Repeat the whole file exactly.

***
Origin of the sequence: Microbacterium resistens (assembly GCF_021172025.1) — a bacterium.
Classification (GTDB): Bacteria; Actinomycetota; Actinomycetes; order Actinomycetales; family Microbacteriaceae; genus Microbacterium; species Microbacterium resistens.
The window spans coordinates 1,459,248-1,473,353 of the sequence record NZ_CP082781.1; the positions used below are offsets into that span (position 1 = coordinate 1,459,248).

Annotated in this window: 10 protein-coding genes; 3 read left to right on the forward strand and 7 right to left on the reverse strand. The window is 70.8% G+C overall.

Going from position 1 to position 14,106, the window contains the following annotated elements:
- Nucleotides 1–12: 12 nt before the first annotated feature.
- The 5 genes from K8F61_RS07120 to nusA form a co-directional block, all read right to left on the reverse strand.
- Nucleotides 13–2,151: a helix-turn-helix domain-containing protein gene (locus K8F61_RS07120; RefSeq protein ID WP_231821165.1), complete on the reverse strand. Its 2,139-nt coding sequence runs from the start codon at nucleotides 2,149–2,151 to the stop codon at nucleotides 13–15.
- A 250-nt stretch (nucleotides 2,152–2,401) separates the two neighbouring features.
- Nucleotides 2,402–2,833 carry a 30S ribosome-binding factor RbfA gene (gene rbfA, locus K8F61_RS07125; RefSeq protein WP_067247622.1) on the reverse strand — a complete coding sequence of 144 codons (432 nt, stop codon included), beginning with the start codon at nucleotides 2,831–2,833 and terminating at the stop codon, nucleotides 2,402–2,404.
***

Origin of the sequence: Microbacterium resistens (assembly GCF_021172025.1) — a bacterium.
Classification (GTDB): Bacteria; Actinomycetota; Actinomycetes; order Actinomycetales; family Microbacteriaceae; genus Microbacterium; species Microbacterium resistens.
The window spans coordinates 1,459,248-1,473,353 of the sequence record NZ_CP082781.1; the positions used below are offsets into that span (position 1 = coordinate 1,459,248).

Annotated in this window: 10 protein-coding genes; 3 read left to right on the forward strand and 7 right to left on the reverse strand. The window is 70.8% G+C overall.

Going from position 1 to position 14,106, the window contains the following annotated elements:
- Nucleotides 1–12: 12 nt before the first annotated feature.
- The 5 genes from K8F61_RS07120 to nusA form a co-directional block, all read right to left on the reverse strand.
- Nucleotides 13–2,151: a helix-turn-helix domain-containing protein gene (locus K8F61_RS07120; RefSeq protein ID WP_231821165.1), complete on the reverse strand. Its 2,139-nt coding sequence runs from the start codon at nucleotides 2,149–2,151 to the stop codon at nucleotides 13–15.
- A 250-nt stretch (nucleotides 2,152–2,401) separates the two neighbouring features.
- Nucleotides 2,402–2,833 carry a 30S ribosome-binding factor RbfA gene (gene rbfA, locus K8F61_RS07125; RefSeq protein WP_067247622.1) on the reverse strand — a complete coding sequence of 144 codons (432 nt, stop codon included), beginning with the start codon at nucleotides 2,831–2,833 and terminating at the stop codon, nucleotides 2,402–2,404.